Legal Inclusion Mapping

SDG 16: leaving no one behind

In 2015, world leaders adopted the UN Global Goals for Sustainable Development 2016-2030. SDG 16 tackles the issue of legal inclusion and good governance: ‘to promote peaceful and inclusive societies for sustainable development, provide access to justice for all and build effective, accountable and inclusive institutions at all levels.
The challenge for governments, policy makers, lawyers, international organizations, NGOs and other stakeholders for the next decade then is: How do we close the global legal gap while ‘leaving no one behind’?

Legal Inclusion Mapping Method

The Legal Inclusion Mapping Method, developed by Microjustice, is a simple and cost-effective tool to implement the targets formulated in SDG 16. The Mapping Method focuses on the legal empowerment of vulnerable citizens as well as on the protection of nature.
The method has three phases:

  1. Mapping the Legal Inclusion situation of a country
  2. Drafting Comprehensive Legal Empowerment Plans with stakeholders at all levels
  3. Providing an Implementation Tool and Progress Monitoring Framework on SDG 16

The Mapping Process

Since 2018, Microjustice has started mapping the legal Inclusion situation in three countries: Bolivia, Kenya, and Serbia. Egypt and Jordan will also be mapped in 2020. While the same legal issues occur worldwide, the specific legal systems to solve these issues differ from one country to another. Therefore, extensive research on the legal practices and defining action priorities in a country is vital for developing policy targets for legal inclusion.
The first phase of Microjustice’s Legal Mapping Method consists of examining a country’s overall situation of legal inclusion and exclusion, and identifying excluded groups and their needs for legal empowerment. To do so, the Mapping Method makes use of three sets of indicators, which relate to the three agents of legal interaction: people, legal assistance and the State.

The Microjustice legal inclusion mapping teams, consisting of lawyers and professional researchers, engage with experts and stakeholders on various levels. The teams identify legally excluded groups per country by doing extensive desk research and surveys. They make use of questionnaires and interviews with hundreds of citizens, social and development organizations, academia, businesses and representatives of the excluded groups to get an accurate picture of their legal vulnerabilities. Besides this, consultations take place with legal experts, government institutions and the justice sector to get the relevant legal expertise and know how to solve those legal vulnerabilities.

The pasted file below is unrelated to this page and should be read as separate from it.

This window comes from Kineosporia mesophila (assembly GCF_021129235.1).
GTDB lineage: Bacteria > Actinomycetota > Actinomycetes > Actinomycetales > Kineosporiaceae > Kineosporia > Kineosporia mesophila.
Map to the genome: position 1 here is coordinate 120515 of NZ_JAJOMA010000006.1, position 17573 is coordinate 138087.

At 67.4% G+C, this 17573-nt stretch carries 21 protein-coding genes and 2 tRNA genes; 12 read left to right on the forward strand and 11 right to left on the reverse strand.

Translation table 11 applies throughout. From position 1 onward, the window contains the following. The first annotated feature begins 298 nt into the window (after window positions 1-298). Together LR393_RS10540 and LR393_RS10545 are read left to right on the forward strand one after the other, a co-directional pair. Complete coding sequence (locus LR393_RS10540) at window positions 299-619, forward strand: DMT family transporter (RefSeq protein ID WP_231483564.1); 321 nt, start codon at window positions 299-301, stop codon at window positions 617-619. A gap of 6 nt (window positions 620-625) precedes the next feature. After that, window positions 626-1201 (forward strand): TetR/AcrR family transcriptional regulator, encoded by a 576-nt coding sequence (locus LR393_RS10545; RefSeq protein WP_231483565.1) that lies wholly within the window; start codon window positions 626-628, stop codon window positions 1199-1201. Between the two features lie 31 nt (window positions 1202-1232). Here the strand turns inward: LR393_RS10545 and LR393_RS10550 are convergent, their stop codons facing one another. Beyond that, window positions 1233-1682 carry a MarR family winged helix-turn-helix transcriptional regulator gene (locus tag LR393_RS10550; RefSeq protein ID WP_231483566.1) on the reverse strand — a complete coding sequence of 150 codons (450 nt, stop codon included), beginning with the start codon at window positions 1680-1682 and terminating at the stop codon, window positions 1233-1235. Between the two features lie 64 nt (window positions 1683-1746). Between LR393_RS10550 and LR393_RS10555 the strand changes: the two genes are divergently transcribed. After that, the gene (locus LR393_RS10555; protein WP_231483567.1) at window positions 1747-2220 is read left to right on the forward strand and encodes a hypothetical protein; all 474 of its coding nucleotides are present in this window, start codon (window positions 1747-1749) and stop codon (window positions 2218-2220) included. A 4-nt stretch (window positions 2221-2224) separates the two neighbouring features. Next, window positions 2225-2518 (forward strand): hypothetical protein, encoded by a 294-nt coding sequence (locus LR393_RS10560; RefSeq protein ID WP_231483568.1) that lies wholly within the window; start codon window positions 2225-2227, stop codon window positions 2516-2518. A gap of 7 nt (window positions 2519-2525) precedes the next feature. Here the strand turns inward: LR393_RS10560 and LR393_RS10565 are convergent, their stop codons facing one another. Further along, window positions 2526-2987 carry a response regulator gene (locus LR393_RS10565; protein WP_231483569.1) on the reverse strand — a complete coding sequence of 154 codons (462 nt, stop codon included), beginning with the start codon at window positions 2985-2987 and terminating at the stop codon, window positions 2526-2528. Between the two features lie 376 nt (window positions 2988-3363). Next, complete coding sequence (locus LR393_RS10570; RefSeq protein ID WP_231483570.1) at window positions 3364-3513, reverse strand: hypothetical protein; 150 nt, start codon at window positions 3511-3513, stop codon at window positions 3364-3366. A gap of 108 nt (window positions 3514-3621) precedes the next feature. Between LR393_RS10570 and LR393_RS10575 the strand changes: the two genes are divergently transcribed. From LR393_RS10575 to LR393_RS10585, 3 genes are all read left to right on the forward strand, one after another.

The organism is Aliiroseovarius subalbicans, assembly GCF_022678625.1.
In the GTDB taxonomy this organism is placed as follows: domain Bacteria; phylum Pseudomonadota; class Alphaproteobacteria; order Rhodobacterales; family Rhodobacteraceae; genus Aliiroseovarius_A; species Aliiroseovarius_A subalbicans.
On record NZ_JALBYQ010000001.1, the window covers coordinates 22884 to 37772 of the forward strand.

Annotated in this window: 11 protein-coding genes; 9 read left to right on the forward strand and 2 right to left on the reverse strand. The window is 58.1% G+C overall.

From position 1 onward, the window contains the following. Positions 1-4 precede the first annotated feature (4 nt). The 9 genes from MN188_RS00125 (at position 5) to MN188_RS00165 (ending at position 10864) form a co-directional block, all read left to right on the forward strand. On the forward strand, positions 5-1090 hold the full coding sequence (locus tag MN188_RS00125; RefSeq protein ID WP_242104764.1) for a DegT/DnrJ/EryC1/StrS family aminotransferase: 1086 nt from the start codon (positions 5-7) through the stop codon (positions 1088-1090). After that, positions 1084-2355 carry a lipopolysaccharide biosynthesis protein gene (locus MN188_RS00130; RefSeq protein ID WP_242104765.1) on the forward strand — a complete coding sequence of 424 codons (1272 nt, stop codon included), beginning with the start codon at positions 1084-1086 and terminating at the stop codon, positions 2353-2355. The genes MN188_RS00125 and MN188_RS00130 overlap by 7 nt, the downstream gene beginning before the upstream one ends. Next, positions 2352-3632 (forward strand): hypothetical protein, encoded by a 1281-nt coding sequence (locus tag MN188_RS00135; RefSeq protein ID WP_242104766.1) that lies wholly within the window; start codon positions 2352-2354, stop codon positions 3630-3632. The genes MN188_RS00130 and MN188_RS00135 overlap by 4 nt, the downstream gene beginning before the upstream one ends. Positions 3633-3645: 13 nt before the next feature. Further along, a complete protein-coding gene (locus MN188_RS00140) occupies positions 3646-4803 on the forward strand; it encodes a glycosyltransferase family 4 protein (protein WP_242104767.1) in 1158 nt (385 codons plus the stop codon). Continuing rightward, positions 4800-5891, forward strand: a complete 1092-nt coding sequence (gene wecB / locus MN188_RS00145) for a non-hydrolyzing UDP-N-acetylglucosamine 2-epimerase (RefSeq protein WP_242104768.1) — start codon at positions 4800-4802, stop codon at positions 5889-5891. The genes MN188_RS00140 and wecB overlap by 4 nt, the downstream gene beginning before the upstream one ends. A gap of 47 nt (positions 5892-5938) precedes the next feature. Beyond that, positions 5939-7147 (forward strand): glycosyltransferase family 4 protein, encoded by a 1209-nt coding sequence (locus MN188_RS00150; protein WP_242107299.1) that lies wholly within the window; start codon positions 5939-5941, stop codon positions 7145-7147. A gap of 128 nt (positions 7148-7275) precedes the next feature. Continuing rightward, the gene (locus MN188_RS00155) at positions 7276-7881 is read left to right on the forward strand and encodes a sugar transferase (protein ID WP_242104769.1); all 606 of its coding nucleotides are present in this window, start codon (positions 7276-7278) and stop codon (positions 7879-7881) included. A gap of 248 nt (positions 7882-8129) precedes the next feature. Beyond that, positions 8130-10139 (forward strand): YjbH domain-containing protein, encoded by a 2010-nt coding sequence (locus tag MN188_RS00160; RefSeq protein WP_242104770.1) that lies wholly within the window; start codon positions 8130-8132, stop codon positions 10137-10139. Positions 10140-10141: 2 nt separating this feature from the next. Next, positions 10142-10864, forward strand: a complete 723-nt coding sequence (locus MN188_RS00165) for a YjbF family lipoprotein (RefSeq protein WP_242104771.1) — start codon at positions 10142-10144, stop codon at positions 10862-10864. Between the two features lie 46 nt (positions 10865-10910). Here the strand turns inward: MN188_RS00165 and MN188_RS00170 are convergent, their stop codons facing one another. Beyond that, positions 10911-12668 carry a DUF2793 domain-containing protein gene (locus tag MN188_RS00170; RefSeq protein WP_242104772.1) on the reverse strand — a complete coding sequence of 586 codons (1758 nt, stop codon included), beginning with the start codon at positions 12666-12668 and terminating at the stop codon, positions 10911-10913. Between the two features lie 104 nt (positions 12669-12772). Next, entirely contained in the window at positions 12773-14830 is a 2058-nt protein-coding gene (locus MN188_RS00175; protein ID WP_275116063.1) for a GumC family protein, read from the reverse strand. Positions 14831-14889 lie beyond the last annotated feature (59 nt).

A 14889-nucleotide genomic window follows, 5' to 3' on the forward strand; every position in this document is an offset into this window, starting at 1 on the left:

For each mapped country a database is set up, presenting the state of legal inclusion according to the legal inclusion indicators. This includes the mapping results of excluded groups: their situation of vulnerability and related legal issues, and the available legal and institutional framework to solve these issues.

Agents of legal interactions

Mapping legal inclusion: indicators on country level

Mapping inclusion situation of Excluded Groups per group

SDG 16



  • Poverty level
  • Education Level
  • Groups at risk

Description of the vulnerability of the specific excluded group

Peaceful and Inclusive Societies for Sustainable Development


Accessibility, affordability, transparency and quality of the legal and institutional framework

Legal and Institutional Framework applied to the specific group, and research into the legal tools available to their legal empowerment

Effective, accountable and inclusive institutions on all levels

Legal Assistance

Accessibility and quality of legal assistance

Legal assistance available per excluded group

Access to Justice for All



Comprehensive Legal Empowerment Plan to achieve Legal Inclusion with the stakeholders:

  • Recommendations for legal empowerment at the state level
  • Legal Empowerment Service Provision Programs for excluded groups

Implementation Tool & Progress Monitoring Framework for SDG 16

Legal exclusion: six areas of urgency

The research done by the Microjustice mapping teams shows that the most urgent legal exclusion problems come down to six areas:

  1. Civil documentation- birth certificates and documents relating to personal identity which give access to education, health services, social benefits, microfinance and voting
  2. Property and housing - property registration and documents relating to property transfer and rental issues which provide legal protection and access to loans
  3. Income and work – documents for setting up businesses, co-operatives and other legal entities, contracts and basic labour issues
  4. Family law – papers related to inheritance, divorce, and child recognition
  5. Disasters and conflict – issues and documents relating to post-war or natural disasters, refugee crises, environmental issues
  6. Natural environment – issues and documents related to legal personality, representation and recognition

After the research and analysis phase is concluded, the Microjustice mapping teams draw up a Comprehensive Legal Empowerment Plan to implement sustainable and inclusive solutions to meet the excluded groups’ legal needs. The Plan involves both stakeholders in the specific excluded groups and stakeholders in the legal and government sector.

Want to know more?